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Reply #19: Yes and no.. [View All]

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GTurck Donating Member (569 posts) Send PM | Profile | Ignore Thu Feb-28-08 09:35 AM
Response to Reply #15
19. Yes and no..
The Founders were very suspicious of empire but knowing the Roman model so well they saw the dangers there too. Their idea was to not have a class of men who were expected to be senators with revolving tribunes, etc as leaders but for there to be a way for the best of all Americans no matter where they started from to have a chance to be in offices of power. That is a stand out difference from Rome. In Rome to become a senator you had to be a member of the Senatorial Class which was a sub-set of the Patricians. That was maybe 5% of 20% of all Romans. Over time it became possible to buy your seat in the Senate by being super-rich but there were never any elections by the people for this office. It would have been unthinkable to have judgment passed on those Senators-to-be by having plebeians vote for them. Now translate that all into today's terms and it will be easier to understand what a profound difference the founders of our nation intended.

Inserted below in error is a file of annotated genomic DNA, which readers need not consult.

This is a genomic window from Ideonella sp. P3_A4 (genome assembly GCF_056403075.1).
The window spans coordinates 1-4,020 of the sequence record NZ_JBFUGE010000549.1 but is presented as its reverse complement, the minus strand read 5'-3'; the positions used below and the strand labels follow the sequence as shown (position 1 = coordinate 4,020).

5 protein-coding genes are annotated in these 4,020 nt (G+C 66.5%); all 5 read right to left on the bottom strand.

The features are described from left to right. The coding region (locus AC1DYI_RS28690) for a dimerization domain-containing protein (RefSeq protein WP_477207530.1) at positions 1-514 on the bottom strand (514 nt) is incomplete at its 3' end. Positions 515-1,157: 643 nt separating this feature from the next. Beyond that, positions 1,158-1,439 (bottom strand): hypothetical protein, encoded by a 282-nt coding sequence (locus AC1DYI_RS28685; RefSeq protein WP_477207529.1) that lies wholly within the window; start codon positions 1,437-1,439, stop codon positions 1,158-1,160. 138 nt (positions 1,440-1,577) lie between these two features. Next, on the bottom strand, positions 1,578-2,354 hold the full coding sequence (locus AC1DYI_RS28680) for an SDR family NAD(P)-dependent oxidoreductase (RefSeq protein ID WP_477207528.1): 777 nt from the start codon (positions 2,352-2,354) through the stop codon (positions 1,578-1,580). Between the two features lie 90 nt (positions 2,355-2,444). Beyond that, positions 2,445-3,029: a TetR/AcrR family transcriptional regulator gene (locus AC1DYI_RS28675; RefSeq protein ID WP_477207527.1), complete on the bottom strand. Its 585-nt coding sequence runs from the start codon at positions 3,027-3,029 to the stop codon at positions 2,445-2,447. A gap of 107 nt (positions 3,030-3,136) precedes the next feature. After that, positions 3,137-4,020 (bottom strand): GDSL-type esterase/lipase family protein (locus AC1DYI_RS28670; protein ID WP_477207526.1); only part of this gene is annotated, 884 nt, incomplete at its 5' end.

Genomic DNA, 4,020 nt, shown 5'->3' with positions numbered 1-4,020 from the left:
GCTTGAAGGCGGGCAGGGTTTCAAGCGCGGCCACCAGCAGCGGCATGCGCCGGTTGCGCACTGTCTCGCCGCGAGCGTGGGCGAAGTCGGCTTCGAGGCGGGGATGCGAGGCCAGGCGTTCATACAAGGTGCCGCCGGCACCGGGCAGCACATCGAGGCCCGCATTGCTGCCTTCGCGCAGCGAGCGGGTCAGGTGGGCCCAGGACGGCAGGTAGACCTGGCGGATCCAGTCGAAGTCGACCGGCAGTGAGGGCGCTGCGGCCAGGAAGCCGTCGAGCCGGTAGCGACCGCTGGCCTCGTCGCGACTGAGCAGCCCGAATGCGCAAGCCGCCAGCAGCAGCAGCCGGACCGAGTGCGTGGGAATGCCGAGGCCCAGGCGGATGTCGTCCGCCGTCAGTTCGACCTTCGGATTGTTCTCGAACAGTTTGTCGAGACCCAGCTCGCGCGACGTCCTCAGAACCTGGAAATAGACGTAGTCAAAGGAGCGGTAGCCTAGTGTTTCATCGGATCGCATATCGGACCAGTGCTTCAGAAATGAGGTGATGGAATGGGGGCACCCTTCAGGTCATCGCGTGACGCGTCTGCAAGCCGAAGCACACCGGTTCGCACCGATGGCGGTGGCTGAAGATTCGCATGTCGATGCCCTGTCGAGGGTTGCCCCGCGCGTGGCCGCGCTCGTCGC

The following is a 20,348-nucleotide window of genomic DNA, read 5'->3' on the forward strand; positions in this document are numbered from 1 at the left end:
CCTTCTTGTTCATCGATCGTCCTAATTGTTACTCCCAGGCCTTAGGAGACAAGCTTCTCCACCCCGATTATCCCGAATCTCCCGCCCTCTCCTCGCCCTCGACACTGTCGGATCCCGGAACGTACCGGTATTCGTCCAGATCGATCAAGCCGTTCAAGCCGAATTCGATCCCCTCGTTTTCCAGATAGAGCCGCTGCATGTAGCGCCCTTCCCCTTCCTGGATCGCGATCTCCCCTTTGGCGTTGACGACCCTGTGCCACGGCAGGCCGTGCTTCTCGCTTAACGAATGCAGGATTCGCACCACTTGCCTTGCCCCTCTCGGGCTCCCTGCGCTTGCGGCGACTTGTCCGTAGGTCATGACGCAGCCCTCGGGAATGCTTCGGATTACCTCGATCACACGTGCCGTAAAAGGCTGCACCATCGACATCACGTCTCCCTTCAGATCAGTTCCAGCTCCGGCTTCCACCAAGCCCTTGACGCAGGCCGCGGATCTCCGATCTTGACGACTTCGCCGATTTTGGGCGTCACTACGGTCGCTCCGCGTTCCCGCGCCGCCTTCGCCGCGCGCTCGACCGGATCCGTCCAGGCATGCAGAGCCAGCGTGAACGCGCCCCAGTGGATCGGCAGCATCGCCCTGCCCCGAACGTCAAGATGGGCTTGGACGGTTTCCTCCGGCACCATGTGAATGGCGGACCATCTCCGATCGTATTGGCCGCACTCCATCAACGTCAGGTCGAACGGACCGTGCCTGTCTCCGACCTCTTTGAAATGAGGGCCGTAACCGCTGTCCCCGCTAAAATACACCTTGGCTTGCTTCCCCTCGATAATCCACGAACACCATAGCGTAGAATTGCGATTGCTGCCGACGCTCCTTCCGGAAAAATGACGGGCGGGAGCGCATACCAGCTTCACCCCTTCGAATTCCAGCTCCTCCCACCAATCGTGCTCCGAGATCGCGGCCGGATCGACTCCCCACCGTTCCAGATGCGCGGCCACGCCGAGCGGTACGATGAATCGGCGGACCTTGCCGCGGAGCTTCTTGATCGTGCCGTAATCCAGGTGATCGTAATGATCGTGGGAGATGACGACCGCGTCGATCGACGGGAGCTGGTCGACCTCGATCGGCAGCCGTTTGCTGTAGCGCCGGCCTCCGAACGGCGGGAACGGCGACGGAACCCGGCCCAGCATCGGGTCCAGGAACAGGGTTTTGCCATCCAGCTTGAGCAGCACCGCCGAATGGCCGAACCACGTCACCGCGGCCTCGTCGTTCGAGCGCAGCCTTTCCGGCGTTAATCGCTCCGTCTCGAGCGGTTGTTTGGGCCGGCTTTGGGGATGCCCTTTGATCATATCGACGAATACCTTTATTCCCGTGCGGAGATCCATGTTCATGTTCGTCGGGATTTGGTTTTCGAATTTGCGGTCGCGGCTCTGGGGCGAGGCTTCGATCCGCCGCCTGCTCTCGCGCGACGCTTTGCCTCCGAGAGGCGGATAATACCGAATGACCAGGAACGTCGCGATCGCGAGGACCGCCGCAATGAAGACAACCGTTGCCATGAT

But I am sorry for not having provided more of the quotes from "The Anti-Federalist Papers". I was trying to be brief.
p.6:"This republicanism of the 1780's was not in principle different from what in Britain and America by mid-nineteenth century was generally called representative democracy. The founders would not have been opposed to the modern connotation of the word "democracy," nor would they have used the word "republic" to mark out a distinction from those connotations. In scorning "democracy," eighteenth century theorists had in mind Aristotle's picture of a heedless, emotional, manipulated populace that would still be denigrated by most modern democratic theorists."
Thanks for the comments. It think it is essential that this sort of conversation is engaged.
Thanks to Ralph Ketcham who wrote the quote above for helping me understand our founding better too.
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